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But,... that doesn't apply to me, I'm an SME...

January 2017


You work at an SME. Like every working day, you begin your morning with a review of the most important economic news. One story immediately jumps out at you: a number of companies trading in North-Sea shrimp in the Dutch coastal province of Zeeland were hit with very stiff fines for making price agreements and exchanging commercially sensitive information. You furrow your eyebrows and a frown spreads across your face . . . after all, these are all SME's.  Recently you've been noting more and more newspaper headlines in which large companies are linked to a "cartel", an "abuse of dominant position" or some other "competition-law violations". The high fines always prominently featured in these stories have also ceased to be a surprise for you. Moreover, you don't actually find it altogether unjust that such high fines are imposed on the big boys. You've experienced up close and personal how multinationals can make the life of an SME like the one you work for very difficult. But the notion that even SME's from Zeeland have to dig deep into their pockets is a whole different kettle of ... shrimp.

A brief clarification…

Contrary to what SME's often think, they are anything but immune from being found guilty of violating the competition law and suffering the attendant consequences. Every company, large or small, has to comply with the competition law. Even if they rarely make the front pages, fines for SME's are far from being an exception to the rule. SME's might even be more sensitive for competition law violations than are multinationals, because they’re less likely to have their own legal department or “compliance officers”.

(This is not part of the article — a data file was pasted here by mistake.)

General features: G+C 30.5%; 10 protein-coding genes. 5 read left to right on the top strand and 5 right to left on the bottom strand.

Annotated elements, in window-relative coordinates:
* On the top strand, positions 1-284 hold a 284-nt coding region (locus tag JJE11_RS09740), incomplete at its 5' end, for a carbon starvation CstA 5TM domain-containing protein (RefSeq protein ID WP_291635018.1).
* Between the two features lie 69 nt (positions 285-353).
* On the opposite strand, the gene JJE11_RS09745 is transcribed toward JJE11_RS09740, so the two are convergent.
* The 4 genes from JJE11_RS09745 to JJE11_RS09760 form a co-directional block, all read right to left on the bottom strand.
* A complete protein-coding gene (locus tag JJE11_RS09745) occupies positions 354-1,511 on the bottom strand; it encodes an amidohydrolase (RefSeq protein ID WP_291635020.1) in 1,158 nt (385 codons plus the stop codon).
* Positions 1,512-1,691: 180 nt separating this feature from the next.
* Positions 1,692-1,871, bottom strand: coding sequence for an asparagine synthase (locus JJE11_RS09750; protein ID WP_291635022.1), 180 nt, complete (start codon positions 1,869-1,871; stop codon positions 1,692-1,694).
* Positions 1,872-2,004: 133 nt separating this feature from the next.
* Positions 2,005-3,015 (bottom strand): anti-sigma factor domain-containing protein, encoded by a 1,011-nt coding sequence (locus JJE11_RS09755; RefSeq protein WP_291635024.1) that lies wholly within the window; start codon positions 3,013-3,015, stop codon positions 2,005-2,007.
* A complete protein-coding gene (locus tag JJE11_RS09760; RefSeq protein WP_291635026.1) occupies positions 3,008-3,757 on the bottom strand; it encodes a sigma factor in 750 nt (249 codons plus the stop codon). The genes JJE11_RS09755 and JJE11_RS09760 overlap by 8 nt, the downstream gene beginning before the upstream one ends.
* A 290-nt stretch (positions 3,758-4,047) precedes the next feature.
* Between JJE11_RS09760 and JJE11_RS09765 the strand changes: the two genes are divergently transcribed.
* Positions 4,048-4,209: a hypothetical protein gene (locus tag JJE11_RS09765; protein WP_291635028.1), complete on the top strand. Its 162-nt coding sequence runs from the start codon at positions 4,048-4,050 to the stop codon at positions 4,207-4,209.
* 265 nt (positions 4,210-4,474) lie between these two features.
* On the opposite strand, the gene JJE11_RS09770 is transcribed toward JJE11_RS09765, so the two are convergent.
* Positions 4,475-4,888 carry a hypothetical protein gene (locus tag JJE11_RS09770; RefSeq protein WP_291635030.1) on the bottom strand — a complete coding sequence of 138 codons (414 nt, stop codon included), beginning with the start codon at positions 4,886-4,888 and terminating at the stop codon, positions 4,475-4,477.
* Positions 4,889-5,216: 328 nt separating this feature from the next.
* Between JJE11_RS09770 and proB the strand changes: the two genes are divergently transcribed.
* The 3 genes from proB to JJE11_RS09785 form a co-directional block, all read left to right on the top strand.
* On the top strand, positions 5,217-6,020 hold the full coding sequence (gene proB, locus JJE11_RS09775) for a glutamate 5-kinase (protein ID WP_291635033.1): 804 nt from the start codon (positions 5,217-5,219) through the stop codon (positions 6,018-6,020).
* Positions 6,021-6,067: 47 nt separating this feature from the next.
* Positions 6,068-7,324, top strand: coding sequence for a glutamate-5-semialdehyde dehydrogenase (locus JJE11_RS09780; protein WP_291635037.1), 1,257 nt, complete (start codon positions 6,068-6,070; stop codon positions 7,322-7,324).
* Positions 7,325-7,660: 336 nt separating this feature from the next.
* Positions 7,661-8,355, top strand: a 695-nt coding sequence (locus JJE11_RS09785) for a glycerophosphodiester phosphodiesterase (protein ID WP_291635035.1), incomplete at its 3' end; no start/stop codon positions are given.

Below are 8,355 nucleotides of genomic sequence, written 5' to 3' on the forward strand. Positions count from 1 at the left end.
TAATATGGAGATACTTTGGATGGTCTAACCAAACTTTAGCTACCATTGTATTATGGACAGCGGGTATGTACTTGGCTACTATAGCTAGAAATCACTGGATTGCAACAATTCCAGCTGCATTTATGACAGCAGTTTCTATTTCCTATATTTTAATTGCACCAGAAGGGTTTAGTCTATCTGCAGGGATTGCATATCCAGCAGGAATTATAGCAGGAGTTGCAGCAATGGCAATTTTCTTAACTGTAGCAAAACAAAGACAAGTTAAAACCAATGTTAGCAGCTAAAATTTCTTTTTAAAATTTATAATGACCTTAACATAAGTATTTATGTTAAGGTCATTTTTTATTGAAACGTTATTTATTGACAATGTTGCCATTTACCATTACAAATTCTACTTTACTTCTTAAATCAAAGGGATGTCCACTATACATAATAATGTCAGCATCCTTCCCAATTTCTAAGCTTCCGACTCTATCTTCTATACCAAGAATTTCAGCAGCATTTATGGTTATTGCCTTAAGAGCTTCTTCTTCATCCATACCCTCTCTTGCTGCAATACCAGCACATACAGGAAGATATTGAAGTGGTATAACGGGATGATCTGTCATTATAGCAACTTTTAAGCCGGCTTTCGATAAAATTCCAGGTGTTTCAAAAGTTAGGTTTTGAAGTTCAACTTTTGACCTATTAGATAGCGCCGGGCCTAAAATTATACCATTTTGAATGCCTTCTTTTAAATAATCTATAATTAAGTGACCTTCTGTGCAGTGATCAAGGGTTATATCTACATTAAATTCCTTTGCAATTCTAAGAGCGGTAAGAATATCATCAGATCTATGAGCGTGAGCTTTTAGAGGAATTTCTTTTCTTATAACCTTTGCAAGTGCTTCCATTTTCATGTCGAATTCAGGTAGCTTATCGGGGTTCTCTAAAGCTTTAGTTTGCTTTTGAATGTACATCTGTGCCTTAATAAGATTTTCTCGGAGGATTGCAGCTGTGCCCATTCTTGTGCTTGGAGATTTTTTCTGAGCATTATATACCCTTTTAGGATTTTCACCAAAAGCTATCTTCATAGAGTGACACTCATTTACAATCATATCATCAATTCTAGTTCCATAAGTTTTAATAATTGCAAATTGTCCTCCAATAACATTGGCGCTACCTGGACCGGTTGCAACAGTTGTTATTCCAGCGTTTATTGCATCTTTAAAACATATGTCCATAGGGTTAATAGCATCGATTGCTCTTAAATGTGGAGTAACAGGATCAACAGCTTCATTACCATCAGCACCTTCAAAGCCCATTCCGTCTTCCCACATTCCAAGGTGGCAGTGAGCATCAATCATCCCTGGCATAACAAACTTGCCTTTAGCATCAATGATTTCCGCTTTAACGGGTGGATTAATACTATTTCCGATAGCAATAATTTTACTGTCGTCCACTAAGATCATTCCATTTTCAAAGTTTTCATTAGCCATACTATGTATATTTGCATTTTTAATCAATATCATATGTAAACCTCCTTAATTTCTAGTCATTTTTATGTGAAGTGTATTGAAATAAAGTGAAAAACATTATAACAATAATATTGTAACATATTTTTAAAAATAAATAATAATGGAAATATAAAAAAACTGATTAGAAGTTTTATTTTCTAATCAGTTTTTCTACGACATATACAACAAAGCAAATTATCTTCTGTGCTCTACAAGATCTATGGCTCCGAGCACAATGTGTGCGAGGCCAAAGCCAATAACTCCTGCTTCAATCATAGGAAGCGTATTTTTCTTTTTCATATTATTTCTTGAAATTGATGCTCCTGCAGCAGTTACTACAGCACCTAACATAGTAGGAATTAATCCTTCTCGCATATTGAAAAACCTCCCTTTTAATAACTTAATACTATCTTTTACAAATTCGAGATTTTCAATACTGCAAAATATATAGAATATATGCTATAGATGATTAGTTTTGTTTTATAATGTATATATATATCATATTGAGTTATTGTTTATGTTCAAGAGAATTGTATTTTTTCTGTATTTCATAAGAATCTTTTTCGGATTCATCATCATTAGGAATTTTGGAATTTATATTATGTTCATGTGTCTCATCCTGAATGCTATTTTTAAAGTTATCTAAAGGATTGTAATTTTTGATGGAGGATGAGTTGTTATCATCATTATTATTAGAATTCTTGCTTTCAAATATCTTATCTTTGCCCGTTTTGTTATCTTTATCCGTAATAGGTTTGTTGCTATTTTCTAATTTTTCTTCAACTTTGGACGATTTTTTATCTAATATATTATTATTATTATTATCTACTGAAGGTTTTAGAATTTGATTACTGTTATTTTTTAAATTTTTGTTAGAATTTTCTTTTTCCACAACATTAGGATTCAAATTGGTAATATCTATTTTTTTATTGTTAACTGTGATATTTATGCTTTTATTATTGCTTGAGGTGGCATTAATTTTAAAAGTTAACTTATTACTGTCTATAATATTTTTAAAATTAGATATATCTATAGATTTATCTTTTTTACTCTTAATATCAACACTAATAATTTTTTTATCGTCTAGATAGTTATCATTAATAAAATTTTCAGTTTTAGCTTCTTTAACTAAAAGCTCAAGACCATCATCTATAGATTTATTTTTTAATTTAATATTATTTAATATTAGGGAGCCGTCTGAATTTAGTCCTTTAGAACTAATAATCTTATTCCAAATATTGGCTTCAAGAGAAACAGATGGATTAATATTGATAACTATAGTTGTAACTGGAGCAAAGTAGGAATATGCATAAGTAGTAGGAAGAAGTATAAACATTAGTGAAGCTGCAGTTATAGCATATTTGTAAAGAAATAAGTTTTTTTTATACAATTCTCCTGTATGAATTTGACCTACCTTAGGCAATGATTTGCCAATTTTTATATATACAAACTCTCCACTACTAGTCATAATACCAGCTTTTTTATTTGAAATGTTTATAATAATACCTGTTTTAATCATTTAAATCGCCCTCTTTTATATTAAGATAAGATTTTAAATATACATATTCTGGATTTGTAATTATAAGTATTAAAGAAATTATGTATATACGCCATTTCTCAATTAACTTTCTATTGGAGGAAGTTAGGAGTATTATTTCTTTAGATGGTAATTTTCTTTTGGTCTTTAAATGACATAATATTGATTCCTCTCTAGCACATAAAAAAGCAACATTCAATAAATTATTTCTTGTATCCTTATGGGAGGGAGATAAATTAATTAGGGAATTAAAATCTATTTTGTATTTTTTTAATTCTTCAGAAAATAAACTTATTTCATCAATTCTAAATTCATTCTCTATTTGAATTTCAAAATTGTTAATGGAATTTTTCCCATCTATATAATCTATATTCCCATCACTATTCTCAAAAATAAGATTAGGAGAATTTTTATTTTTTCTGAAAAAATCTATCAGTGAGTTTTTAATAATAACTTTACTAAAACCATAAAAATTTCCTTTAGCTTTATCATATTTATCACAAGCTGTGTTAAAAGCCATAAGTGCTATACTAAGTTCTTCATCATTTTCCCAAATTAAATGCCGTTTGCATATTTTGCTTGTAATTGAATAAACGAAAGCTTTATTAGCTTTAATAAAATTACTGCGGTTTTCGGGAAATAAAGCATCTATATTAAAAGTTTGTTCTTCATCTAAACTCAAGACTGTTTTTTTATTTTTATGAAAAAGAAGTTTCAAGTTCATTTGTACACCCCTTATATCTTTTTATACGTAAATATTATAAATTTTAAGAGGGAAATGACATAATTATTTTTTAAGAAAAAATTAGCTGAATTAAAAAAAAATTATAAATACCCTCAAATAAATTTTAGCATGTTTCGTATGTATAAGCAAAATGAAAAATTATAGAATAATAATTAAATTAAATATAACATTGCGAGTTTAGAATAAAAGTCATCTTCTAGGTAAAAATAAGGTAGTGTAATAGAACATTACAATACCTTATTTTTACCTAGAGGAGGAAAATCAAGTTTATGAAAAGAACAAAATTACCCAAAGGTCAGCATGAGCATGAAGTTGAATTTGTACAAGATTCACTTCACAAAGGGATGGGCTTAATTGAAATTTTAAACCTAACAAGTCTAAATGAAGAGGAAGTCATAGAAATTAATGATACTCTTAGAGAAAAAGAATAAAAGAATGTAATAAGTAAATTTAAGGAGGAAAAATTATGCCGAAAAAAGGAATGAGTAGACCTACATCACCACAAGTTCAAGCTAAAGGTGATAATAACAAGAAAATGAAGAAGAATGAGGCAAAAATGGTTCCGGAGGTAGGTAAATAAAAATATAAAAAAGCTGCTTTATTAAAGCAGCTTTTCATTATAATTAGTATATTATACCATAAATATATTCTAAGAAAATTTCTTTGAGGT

In order to help SME's keep on the right side of the competition law, the Belgian Competition Authority has published a brochure entitled "Competition rules: a guide for SME's".

This brochure explains the basic competition law rules and offers a concise list of the leading “don’ts”.   

The brochure also examines the potential consequences of competition law violations, including fines on companies (up to 10% of the group's annual income), fines on individuals (up to 10,000 euros in Belgium, much higher in neighbouring countries), claims for compensation from customers and the unenforceability of prohibited contractual agreements. One can add to this the harm to the SME's image, costs associated with legal consultants and economic advisors, and the waste of management time.    

Finally, the brochure gives practical tips about measures that SME's can take in order to avoid violations and how they can set up a custom-tailored “competition compliance” programme.


The risk of sanctions in case of failure to comply with the competition law isn’t the privilege of large multinationals. SME's too find themselves confronted with competition law investigations. It makes no sense to stick your head in the sand, so be sure to read the brochure of the Belgian Competition Authority and:  

  • consider what the important points of attention are for your SME : which playing rules are the most relevant, and where are the primary risks situated?
  • as a function of these points, set up a competition compliance programme in order to prevent violations;
  • always ask for specialized advice if something isn't clear.

Want to know more?

The guide for SME´s can be found on the website of the Belgian Competition Authority. 

Also reread our In the Picture “Competition compliance programmes: an ounce of prevention is worth a pound of fines”